Chinatown, Los Angeles
Chinatown is one of those wonderful cultural districts that makes Los Angeles such a wonderful melting pot. We didn't get the chance to explore it since we were on a time schedule, but we are planning to explore it in the near future. Please remember it is just around the corner of Olvera Street. I had no idea it was that close, so if your planning a trip, keep that in mind.
From the Westside
Take the 10 Freeway east to the 110 north and exit at Hill Street.
Take the 110 Freeway south and exit at Hill Street.
From Hollywood or the San Fernando Valley
Take the 101 Freeway south.
Exit at Broadway and turn left.
Drive a few blocks north past Cesar Chavez to Chinatown.
From the Inland Empire
Take the 10 Freeway or 60 Freeway west to the 101 north and exit at Alameda or Grand.
Follow signs to Chinatown.
From Long Beach or Orange County
Take the 5 Freeway north or the 710 north, to the 101 north and exit at Alameda or Grand.
Follow signs to Chinatown.
On our visit to L.A., on Sunday evening we went to Chinatown. The girls bought whistling birds from a street vendor. (These are whistles in the shape of a bird on a stick which you swing through the air and they whistle). The two girls with my husband are in the center with their hair and dresses backlit
Old Chinatown is at 930 North Broadway just northeast of downtown Los Angeles and south of Dodger Stadium, bordered by North Broadway, Hill Street, College Street and Bernard Street. One easy access is by downtown Dash Minibus B from downtown LA. The other is the Pasadena Freeway with the Hill Street/Dodger Stadium turn off.
The Chinatown in Los Angeles is nowhere near as famous the ones in San Francisco, New York, or Vancouver. But I found it to be extremely interesting, with some of coolest architecture anywhere.
Definitely a neat place to check out and try a meal in. The Empress Pavilion offers excellent Dim Sum!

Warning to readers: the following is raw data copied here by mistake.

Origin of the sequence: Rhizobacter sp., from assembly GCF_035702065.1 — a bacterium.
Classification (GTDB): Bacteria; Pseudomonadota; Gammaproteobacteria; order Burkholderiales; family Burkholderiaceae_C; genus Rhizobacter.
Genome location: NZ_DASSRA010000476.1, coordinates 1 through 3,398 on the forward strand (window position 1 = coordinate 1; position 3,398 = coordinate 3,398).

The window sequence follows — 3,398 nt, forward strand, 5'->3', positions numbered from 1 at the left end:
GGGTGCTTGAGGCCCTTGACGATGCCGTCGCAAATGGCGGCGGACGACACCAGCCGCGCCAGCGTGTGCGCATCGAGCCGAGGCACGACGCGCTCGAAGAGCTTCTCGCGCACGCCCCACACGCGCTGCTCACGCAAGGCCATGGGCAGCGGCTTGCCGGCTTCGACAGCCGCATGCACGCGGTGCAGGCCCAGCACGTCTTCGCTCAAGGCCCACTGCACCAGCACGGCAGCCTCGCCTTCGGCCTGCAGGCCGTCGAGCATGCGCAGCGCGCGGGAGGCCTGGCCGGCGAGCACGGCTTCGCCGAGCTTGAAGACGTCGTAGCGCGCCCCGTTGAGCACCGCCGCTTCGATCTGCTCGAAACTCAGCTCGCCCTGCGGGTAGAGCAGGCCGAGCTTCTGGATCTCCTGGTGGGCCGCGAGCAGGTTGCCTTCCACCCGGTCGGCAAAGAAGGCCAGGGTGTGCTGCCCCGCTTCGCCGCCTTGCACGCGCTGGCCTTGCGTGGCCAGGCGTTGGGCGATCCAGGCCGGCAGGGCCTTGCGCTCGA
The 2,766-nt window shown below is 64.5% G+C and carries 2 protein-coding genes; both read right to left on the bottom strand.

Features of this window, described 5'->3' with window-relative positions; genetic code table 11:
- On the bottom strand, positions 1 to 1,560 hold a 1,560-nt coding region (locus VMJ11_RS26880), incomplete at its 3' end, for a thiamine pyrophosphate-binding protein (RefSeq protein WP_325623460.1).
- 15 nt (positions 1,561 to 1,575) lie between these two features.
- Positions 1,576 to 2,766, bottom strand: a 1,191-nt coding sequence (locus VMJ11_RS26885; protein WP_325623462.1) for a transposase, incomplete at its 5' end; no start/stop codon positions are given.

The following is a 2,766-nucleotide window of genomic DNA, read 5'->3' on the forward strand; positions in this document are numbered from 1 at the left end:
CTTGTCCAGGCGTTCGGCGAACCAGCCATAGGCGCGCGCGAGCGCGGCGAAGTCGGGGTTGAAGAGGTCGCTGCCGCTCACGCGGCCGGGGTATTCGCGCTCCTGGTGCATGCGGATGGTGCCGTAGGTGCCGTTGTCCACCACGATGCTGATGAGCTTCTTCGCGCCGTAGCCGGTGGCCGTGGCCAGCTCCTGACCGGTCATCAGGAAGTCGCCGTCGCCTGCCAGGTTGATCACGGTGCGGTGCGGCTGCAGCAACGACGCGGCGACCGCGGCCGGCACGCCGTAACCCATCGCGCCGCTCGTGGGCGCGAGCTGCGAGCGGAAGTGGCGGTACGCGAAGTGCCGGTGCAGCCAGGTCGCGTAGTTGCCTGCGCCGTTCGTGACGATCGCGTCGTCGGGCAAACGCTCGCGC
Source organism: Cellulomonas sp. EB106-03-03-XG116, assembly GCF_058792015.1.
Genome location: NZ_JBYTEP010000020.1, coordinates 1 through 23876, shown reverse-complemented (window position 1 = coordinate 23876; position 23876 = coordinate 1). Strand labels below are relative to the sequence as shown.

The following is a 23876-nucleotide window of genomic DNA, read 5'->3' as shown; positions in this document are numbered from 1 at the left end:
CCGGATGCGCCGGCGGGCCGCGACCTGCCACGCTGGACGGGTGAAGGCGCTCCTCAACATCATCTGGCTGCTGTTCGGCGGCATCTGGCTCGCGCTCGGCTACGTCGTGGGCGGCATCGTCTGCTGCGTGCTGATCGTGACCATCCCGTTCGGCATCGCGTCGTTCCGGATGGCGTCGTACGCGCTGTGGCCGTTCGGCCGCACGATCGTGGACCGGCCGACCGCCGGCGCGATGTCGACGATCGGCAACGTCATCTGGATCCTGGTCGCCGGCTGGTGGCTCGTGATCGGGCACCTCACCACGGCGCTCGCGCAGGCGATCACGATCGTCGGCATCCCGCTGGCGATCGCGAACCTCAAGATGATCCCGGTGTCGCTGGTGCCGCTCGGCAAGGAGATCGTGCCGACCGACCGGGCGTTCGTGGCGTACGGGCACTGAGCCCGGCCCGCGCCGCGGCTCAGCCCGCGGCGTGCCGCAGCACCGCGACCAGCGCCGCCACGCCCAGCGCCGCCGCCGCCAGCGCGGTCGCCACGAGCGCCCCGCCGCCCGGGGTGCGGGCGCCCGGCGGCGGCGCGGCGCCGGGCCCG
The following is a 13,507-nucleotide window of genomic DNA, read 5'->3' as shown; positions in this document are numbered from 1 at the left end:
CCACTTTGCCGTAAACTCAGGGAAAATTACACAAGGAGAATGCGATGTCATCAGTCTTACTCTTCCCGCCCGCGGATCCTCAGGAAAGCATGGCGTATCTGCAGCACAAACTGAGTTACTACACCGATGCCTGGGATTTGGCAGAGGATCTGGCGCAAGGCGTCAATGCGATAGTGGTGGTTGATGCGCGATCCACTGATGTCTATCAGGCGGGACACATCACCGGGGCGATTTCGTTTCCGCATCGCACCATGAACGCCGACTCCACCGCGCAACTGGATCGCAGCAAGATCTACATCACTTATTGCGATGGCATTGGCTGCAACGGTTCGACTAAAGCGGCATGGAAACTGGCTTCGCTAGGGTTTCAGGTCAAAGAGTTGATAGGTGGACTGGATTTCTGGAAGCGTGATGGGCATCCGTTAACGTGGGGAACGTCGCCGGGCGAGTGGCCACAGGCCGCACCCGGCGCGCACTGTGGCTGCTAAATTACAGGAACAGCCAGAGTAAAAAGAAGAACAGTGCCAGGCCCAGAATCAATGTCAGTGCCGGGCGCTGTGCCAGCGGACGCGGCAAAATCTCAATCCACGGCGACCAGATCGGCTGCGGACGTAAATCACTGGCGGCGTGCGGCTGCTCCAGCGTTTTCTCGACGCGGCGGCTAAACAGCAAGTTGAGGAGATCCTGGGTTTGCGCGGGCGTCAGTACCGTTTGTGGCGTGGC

Take Broadway EAST and you will see the Dragons in an arch that is the entrance to China Town.
Lots of wonderful asian markets: incense,paper lanterns, jewelry and clothing.
The fresh fish markets are amazing and the restaurants serve authentic Chinese delicacies.
YANG CHOW:819 N. Broadway/ Cross Street: Between Alpine & W. College Sts.Phone: (213) 625-0811
The sweet shrimp is delicious.
The official LA "Chinatown" is a little community mostly populated by Chinese-Americans who grew up here. I'm not dis-recommending it, but a few miles northeast of downtown LA is Monterey Park, pop. some 200,000, which is mostly Chinese. Many of them are fairly recent immigrants (past 20 years or so since China opened up). In fact when I go to restaurants there I don't see a single Caucasian, not even tourists. It's not a pretty area, just an ordinary city with all the signs in Chinese, but it's where almost all the Chinese settle to start with when they come to LA these days. It's interesting if you've never been to a sizable Chinese community. The commercial center of gravity is about the intersection of Garfield and Garvey. The main reason I'm mentioning Monterey Park is that it has lots of inexpensive or moderately-priced little restaurants which serve real Chinese food of all sorts. ("Real" as opposed to Americanized which has lots of salt, sugar, soy sauce.) Outside of Monterey Park you'll find almost entirely Americanized or Hong King style Chinese food. In M.P. you can find authentic Sichuan, Yunan, and north China food along with various menu mixtures. Look especially a few blocks north and south of Garvey along Garfield. I'll try to add some specific restaurant suggestions later. If you'd find it exotic to visit a large, almost 100% Chinese community and want a food adventure it might be worth popping over to Monterey Park for a few hours. It can also be fun to wander through a large Chinese supermarket for a few minutes.